The Boy Who Made Nicky Smile

When you’re four years old, the idea of undergoing spinal surgery is equivalent to being told you will someday walk on the moon. It’s nice to think the surgery might end the constant pain you’ve been feeling since birth, but it’s a long-shot, some people claim, and there’s always the worry that what is done to make things better might actually make things worse (somewhat similar to the contingency plan that called for President Nixon to record a message to the nation, in the event that the three lunar astronauts were unable to return to Earth).
I have a great memory of those days. (Not the moon-landing; I wasn’t here; the surgery-days). But I have an even better grasp on something that happened three years later, when I was seven. It has always stuck with me.
My surgery was experimental. That meant tons of follow-up appointments in California for many years afterward (and visits to Mickey Mouse and his Magic Kingdom). During one such appointment, the doctor’s assistant pulled me aside. “Derek,” she said in a whisper, “there’s a boy in your room” (I had had my own room in the surgery-days, a side affect of my wanting to watch children’s programming as opposed to the latest exploits of Erica Kane) “and he has never smiled before. I thought maybe you could walk in and tell him “hi”, and we’ll see what happens.”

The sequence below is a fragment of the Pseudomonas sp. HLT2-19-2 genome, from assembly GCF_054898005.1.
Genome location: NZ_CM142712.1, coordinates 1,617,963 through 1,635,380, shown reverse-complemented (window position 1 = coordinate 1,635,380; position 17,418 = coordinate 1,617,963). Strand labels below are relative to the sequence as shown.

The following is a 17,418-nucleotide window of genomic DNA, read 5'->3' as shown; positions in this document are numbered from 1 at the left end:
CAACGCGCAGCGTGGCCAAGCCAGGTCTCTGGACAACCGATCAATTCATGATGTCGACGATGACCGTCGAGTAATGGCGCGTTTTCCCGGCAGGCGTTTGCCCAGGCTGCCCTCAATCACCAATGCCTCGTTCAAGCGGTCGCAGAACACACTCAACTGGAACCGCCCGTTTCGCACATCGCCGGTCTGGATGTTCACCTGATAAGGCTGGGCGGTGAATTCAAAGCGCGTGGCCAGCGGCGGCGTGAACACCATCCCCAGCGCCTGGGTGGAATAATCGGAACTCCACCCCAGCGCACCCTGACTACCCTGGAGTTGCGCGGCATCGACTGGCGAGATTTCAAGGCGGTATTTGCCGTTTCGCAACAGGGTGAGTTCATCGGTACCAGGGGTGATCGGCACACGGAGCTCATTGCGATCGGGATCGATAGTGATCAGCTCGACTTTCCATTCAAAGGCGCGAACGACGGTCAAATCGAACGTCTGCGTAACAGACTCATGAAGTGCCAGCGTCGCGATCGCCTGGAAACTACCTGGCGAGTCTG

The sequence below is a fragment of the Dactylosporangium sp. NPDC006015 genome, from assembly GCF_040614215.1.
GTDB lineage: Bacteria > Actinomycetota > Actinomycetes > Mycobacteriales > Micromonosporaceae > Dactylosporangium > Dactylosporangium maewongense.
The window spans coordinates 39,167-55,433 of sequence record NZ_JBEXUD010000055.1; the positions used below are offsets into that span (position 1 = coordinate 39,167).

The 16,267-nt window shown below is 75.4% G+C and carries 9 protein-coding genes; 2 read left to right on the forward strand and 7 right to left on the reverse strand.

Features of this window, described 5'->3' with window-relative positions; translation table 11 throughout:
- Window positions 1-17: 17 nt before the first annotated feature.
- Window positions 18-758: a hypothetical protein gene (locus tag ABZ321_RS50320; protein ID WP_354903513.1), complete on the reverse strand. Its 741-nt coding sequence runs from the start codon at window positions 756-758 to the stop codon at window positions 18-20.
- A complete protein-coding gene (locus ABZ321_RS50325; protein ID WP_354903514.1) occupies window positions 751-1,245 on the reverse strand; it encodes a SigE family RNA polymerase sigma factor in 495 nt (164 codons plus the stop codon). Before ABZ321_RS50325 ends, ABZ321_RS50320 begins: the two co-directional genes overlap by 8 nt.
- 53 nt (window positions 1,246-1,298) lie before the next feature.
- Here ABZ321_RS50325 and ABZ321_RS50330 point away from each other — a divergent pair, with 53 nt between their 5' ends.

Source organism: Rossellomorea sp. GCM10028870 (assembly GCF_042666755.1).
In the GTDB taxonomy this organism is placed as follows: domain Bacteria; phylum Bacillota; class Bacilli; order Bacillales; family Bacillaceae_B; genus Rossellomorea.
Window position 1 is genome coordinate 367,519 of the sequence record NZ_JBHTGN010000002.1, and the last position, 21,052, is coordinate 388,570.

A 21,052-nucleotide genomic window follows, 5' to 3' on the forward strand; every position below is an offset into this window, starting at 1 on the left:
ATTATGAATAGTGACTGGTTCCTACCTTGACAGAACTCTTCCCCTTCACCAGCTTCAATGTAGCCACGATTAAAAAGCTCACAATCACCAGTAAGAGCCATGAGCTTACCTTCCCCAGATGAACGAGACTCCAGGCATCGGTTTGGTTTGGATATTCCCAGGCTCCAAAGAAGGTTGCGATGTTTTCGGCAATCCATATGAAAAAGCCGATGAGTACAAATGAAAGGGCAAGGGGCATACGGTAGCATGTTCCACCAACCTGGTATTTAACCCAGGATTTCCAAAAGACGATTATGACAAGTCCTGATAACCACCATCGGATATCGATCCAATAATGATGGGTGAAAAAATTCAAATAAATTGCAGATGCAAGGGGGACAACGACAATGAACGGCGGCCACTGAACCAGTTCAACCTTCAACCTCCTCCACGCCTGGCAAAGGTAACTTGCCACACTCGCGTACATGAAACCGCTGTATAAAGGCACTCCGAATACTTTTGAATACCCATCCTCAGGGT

Later in life, I would have been more apprehensive and I might have said no, flat and firm. But back then, I felt honored to be asked. I would do it. She said, “Great! His name is Nicky.”
I walked into the room, with my wobbly gait, and said, “Hi, Nicky.”
And he smiled. Almost instantly and for the first time in his life. His parents insisted they get a picture with “the boy who made Nicky smile”. I, of course, obliged. That picture is out there, somewhere, but I don’t have a copy.
I don’t know where that family is today. I don’t know what happened to Nicky. Life diverges at so many different forks I couldn’t even begin to imagine. Yet for that one, fleeting moment, we met in a hospital room in California, and he smiled. Whether it was the way I walked, the way I spoke, or just getting to talk to someone his own age after spending so long in a hospital room that smelled like pain,it doesn’t matter.
I am the boy who made Nicky smile.

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